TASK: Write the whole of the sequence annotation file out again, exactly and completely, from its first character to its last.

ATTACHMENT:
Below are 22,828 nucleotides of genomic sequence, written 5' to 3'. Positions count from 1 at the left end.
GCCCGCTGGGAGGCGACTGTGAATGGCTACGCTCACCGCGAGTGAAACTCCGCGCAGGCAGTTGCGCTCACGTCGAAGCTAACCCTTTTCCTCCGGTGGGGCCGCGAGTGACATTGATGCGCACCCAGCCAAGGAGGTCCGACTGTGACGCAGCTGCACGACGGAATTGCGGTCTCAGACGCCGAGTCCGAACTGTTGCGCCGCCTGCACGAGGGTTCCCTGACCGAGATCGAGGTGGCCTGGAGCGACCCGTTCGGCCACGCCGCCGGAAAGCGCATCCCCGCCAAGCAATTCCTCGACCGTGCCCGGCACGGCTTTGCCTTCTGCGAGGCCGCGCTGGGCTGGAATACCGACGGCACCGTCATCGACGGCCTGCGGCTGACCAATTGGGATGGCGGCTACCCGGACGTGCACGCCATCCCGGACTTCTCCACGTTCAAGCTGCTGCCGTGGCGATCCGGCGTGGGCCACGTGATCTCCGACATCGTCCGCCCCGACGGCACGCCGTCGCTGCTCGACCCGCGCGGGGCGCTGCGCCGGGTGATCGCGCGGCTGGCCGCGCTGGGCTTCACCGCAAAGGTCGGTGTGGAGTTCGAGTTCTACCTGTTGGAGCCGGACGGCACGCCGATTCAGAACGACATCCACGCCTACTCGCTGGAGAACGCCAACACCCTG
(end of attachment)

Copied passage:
Below are 22,828 nucleotides of genomic sequence, written 5' to 3'. Positions count from 1 at the left end.
GCCCGCTGGGAGGCGACTGTGAATGGCTACGCTCACCGCGAGTGAAACTCCGCGCAGGCAGTTGCGCTCACGTCGAAGCTAACCCTTTTCCTCCGGTGGGGCCGCGAGTGACATTGATGCGCACCCAGCCAAGGAGGTCCGACTGTGACGCAGCTGCACGACGGAATTGCGGTCTCAGACGCCGAGTCCGAACTGTTGCGCCGCCTGCACGAGGGTTCCCTGACCGAGATCGAGGTGGCCTGGAGCGACCCGTTCGGCCACGCCGCCGGAAAGCGCATCCCCGCCAAGCAATTCCTCGACCGTGCCCGGCACGGCTTTGCCTTCTGCGAGGCCGCGCTGGGCTGGAATACCGACGGCACCGTCATCGACGGCCTGCGGCTGACCAATTGGGATGGCGGCTACCCGGACGTGCACGCCATCCCGGACTTCTCCACGTTCAAGCTGCTGCCGTGGCGATCCGGCGTGGGCCACGTGATCTCCGACATCGTCCGCCCCGACGGCACGCCGTCGCTGCTCGACCCGCGCGGGGCGCTGCGCCGGGTGATCGCGCGGCTGGCCGCGCTGGGCTTCACCGCAAAGGTCGGTGTGGAGTTCGAGTTCTACCTGTTGGAGCCGGACGGCACGCCGATTCAGAACGACATCCACGCCTACTCGCTGGAGAACGCCAACACCCTG